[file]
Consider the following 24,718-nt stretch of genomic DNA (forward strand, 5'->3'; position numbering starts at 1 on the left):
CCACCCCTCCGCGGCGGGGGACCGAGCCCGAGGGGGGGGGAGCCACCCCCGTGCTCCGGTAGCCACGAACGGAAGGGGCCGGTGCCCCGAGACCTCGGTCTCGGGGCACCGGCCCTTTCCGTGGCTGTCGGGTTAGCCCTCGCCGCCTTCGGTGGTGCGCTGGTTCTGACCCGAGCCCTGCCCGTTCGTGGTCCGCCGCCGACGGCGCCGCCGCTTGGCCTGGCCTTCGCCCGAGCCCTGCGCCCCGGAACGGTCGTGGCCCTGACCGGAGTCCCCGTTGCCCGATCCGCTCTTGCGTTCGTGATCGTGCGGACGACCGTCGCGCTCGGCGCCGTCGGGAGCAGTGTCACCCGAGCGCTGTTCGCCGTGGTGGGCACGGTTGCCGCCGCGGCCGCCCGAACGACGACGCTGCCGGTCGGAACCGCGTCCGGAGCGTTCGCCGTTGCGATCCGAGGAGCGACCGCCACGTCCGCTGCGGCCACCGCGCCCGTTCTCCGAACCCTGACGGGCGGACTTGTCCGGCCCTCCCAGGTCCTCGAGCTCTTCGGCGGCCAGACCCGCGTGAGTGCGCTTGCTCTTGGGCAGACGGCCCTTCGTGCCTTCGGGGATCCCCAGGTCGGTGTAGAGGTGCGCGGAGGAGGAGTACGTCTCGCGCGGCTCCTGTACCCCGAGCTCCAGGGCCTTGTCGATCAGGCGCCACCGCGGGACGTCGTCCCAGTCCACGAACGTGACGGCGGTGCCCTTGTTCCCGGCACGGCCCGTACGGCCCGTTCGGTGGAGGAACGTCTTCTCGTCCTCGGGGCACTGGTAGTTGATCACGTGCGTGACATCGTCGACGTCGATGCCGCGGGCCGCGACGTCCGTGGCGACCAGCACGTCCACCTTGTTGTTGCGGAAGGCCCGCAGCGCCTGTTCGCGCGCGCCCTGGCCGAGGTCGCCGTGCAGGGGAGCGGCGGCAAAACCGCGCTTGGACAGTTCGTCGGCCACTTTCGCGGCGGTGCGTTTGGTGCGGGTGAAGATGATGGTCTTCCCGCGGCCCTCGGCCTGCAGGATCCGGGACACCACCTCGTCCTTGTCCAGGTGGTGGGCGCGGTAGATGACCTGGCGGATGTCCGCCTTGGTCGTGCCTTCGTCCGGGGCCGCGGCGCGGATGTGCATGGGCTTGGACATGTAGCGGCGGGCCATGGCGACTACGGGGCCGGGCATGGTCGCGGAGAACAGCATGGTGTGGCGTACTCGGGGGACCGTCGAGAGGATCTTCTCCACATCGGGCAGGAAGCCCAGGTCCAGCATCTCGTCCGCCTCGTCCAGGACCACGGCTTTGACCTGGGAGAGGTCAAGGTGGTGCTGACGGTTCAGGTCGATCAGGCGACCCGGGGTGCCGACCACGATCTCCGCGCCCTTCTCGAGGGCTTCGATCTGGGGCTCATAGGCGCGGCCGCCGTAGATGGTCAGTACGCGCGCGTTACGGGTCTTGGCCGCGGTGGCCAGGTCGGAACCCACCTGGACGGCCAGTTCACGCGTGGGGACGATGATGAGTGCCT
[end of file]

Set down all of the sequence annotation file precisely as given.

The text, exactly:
Consider the following 24,718-nt stretch of genomic DNA (forward strand, 5'->3'; position numbering starts at 1 on the left):
CCACCCCTCCGCGGCGGGGGACCGAGCCCGAGGGGGGGGGAGCCACCCCCGTGCTCCGGTAGCCACGAACGGAAGGGGCCGGTGCCCCGAGACCTCGGTCTCGGGGCACCGGCCCTTTCCGTGGCTGTCGGGTTAGCCCTCGCCGCCTTCGGTGGTGCGCTGGTTCTGACCCGAGCCCTGCCCGTTCGTGGTCCGCCGCCGACGGCGCCGCCGCTTGGCCTGGCCTTCGCCCGAGCCCTGCGCCCCGGAACGGTCGTGGCCCTGACCGGAGTCCCCGTTGCCCGATCCGCTCTTGCGTTCGTGATCGTGCGGACGACCGTCGCGCTCGGCGCCGTCGGGAGCAGTGTCACCCGAGCGCTGTTCGCCGTGGTGGGCACGGTTGCCGCCGCGGCCGCCCGAACGACGACGCTGCCGGTCGGAACCGCGTCCGGAGCGTTCGCCGTTGCGATCCGAGGAGCGACCGCCACGTCCGCTGCGGCCACCGCGCCCGTTCTCCGAACCCTGACGGGCGGACTTGTCCGGCCCTCCCAGGTCCTCGAGCTCTTCGGCGGCCAGACCCGCGTGAGTGCGCTTGCTCTTGGGCAGACGGCCCTTCGTGCCTTCGGGGATCCCCAGGTCGGTGTAGAGGTGCGCGGAGGAGGAGTACGTCTCGCGCGGCTCCTGTACCCCGAGCTCCAGGGCCTTGTCGATCAGGCGCCACCGCGGGACGTCGTCCCAGTCCACGAACGTGACGGCGGTGCCCTTGTTCCCGGCACGGCCCGTACGGCCCGTTCGGTGGAGGAACGTCTTCTCGTCCTCGGGGCACTGGTAGTTGATCACGTGCGTGACATCGTCGACGTCGATGCCGCGGGCCGCGACGTCCGTGGCGACCAGCACGTCCACCTTGTTGTTGCGGAAGGCCCGCAGCGCCTGTTCGCGCGCGCCCTGGCCGAGGTCGCCGTGCAGGGGAGCGGCGGCAAAACCGCGCTTGGACAGTTCGTCGGCCACTTTCGCGGCGGTGCGTTTGGTGCGGGTGAAGATGATGGTCTTCCCGCGGCCCTCGGCCTGCAGGATCCGGGACACCACCTCGTCCTTGTCCAGGTGGTGGGCGCGGTAGATGACCTGGCGGATGTCCGCCTTGGTCGTGCCTTCGTCCGGGGCCGCGGCGCGGATGTGCATGGGCTTGGACATGTAGCGGCGGGCCATGGCGACTACGGGGCCGGGCATGGTCGCGGAGAACAGCATGGTGTGGCGTACTCGGGGGACCGTCGAGAGGATCTTCTCCACATCGGGCAGGAAGCCCAGGTCCAGCATCTCGTCCGCCTCGTCCAGGACCACGGCTTTGACCTGGGAGAGGTCAAGGTGGTGCTGACGGTTCAGGTCGATCAGGCGACCCGGGGTGCCGACCACGATCTCCGCGCCCTTCTCGAGGGCTTCGATCTGGGGCTCATAGGCGCGGCCGCCGTAGATGGTCAGTACGCGCGCGTTACGGGTCTTGGCCGCGGTGGCCAGGTCGGAACCCACCTGGACGGCCAGTTCACGCGTGGGGACGATGATGAGTGCCT